Tenant Isn't Paying - What can we do

16 Replies

Originally posted by @Jeremy Hamel :

I have one tenant refusing to pay and isn't being very helpful. I purposed cash for keys but still waiting for her decision, if she stays what can I do?

 Have you asked her why she is refusing to pay rent? You can always go through with an eviction, depending on what area of the country you are in.

Originally posted by @Steven Wilson :
Originally posted by @Jeremy Hamel:

I have one tenant refusing to pay and isn't being very helpful. I purposed cash for keys but still waiting for her decision, if she stays what can I do?

 Have you asked her why she is refusing to pay rent? You can always go through with an eviction, depending on what area of the country you are in.

She's in tough spot and her boyfriend moved out and she can't afford it.  I'm in Connecticut and we have a freeze on evictions until October

 

Originally posted by @Jeremy Hamel :
Originally posted by @Steven Wilson:
Originally posted by @Jeremy Hamel:

I have one tenant refusing to pay and isn't being very helpful. I purposed cash for keys but still waiting for her decision, if she stays what can I do?

 Have you asked her why she is refusing to pay rent? You can always go through with an eviction, depending on what area of the country you are in.

She's in tough spot and her boyfriend moved out and she can't afford it.  I'm in Connecticut and we have a freeze on evictions until October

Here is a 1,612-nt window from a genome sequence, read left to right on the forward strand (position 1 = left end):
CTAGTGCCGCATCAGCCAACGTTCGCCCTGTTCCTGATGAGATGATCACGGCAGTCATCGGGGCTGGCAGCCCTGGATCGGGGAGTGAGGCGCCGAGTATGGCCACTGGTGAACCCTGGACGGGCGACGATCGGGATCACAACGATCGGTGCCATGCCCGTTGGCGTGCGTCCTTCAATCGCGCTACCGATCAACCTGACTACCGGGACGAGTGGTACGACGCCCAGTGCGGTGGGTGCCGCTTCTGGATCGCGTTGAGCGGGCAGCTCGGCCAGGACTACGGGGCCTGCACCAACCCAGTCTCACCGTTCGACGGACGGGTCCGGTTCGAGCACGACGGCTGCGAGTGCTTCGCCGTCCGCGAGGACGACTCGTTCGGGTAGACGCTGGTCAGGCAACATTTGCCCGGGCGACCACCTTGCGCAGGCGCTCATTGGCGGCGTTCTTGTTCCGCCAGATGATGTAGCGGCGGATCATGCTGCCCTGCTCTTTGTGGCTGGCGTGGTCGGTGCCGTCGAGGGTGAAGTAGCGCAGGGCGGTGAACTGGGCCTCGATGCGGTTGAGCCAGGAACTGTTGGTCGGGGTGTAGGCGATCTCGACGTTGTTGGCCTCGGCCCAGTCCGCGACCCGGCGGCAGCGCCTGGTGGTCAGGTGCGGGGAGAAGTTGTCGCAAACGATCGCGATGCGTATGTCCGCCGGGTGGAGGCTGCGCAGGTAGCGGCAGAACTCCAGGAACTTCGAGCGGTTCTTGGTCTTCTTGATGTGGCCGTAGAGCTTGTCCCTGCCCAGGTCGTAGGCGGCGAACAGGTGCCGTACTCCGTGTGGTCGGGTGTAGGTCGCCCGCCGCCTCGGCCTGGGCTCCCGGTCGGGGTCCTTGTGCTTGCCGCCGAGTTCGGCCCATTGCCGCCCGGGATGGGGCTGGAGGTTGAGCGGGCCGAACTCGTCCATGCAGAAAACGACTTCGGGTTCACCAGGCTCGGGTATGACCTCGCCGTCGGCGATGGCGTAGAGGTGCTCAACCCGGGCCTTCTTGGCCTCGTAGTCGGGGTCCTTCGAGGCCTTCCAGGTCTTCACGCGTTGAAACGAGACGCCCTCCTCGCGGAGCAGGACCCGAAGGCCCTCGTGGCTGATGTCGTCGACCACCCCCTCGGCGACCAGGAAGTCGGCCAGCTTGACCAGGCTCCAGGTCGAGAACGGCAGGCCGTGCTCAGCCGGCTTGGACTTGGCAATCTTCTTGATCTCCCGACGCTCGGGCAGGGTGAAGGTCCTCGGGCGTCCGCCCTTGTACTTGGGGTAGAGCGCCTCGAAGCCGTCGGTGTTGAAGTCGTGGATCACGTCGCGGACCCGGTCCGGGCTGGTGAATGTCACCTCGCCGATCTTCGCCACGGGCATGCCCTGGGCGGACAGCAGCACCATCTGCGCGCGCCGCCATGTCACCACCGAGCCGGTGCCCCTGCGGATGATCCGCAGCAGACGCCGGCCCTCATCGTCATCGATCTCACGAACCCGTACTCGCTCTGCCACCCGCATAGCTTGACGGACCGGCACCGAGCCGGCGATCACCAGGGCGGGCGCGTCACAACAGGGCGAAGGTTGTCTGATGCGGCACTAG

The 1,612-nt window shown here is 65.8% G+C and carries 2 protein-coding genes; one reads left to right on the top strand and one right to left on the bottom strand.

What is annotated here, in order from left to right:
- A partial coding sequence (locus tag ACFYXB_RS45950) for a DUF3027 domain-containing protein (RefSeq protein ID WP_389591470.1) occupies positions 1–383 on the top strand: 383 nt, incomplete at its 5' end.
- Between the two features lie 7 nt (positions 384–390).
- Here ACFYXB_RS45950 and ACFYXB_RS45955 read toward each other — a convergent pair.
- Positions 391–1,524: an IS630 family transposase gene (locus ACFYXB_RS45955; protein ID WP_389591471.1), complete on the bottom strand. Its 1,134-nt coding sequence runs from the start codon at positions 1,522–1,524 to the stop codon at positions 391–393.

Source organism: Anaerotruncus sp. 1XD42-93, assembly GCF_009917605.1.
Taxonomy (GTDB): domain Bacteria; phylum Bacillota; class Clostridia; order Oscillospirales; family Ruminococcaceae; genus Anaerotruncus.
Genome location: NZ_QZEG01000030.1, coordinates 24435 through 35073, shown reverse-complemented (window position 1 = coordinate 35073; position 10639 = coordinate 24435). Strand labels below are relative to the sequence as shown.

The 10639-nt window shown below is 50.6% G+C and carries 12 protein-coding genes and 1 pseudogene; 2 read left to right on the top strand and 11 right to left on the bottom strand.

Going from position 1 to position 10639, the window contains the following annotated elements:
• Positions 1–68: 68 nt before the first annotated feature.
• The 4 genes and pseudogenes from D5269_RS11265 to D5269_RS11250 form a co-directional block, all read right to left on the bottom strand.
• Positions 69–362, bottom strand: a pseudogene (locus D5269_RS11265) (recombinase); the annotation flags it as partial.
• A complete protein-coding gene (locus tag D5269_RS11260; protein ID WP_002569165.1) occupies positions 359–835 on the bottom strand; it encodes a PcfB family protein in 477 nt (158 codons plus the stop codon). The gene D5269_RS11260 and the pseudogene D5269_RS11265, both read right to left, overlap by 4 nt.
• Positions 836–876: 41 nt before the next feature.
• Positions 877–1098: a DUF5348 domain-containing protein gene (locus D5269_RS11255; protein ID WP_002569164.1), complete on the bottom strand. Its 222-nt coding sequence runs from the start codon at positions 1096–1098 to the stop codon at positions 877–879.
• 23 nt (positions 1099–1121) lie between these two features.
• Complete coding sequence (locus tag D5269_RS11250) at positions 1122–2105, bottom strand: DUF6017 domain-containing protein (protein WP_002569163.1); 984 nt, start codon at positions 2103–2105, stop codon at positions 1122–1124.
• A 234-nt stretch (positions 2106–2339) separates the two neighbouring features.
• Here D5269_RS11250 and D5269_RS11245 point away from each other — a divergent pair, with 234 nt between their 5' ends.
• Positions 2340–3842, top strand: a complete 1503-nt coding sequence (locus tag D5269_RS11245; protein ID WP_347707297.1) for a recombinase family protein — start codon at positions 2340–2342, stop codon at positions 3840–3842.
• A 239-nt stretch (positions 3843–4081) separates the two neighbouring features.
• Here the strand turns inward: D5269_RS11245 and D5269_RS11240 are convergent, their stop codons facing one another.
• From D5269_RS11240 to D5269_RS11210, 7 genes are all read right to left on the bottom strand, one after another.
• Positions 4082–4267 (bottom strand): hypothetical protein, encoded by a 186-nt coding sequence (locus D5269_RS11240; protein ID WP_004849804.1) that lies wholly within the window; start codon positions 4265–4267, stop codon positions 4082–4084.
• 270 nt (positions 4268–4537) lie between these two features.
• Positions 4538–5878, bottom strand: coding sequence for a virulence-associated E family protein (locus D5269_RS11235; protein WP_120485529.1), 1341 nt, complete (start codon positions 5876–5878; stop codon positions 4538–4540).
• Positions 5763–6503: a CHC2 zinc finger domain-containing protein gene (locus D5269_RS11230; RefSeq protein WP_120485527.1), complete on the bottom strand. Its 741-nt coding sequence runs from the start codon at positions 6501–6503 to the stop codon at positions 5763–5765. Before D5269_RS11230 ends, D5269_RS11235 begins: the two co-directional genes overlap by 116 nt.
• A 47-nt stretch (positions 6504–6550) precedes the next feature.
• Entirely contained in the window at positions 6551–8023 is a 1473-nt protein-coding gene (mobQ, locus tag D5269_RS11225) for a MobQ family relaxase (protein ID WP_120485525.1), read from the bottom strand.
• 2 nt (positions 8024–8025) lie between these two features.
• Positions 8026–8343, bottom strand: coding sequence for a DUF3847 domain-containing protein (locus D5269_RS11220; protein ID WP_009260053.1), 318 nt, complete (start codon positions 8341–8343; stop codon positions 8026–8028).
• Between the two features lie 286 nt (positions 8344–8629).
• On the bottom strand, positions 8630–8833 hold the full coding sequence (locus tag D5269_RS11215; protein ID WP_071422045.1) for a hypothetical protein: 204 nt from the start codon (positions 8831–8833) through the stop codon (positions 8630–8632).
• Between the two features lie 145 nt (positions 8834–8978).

Now youre in the tough spot. Try to see if she can pay Oct rent. If not, how much can she afford, if nothing at all then you may need to follow through with the eviction in October, but see if she can afford even just a little for the time being.

 

Originally posted by @Steven Wilson :
Originally posted by @Jeremy Hamel:
Originally posted by @Steven Wilson:
Originally posted by @Jeremy Hamel:

I have one tenant refusing to pay and isn't being very helpful. I purposed cash for keys but still waiting for her decision, if she stays what can I do?

 Have you asked her why she is refusing to pay rent? You can always go through with an eviction, depending on what area of the country you are in.

She's in tough spot and her boyfriend moved out and she can't afford it.  I'm in Connecticut and we have a freeze on evictions until October

 

Now youre in the tough spot. Try to see if she can pay Oct rent. If not, how much can she afford, if nothing at all then you may need to follow through with the eviction in October, but see if she can afford even just a little for the time being.

 

So I tried to working something out with her, she can't afford even 100 dollars.  Her last check was for 300 dollars and she cant even pay her bills fully.  I'm trying to let her know that she just digging into a bigger whole and needs to look to downsize.  The apartment is to big for her and her daughter any ways.  


This week her fridge went bad, so I replaced it in less the 24/hours and wants me to pay her 75 for lost food.  So it's very frustrating to me

 

Originally posted by @Jeremy Hamel :
Originally posted by @Steven Wilson:
Originally posted by @Jeremy Hamel:
Originally posted by @Steven Wilson: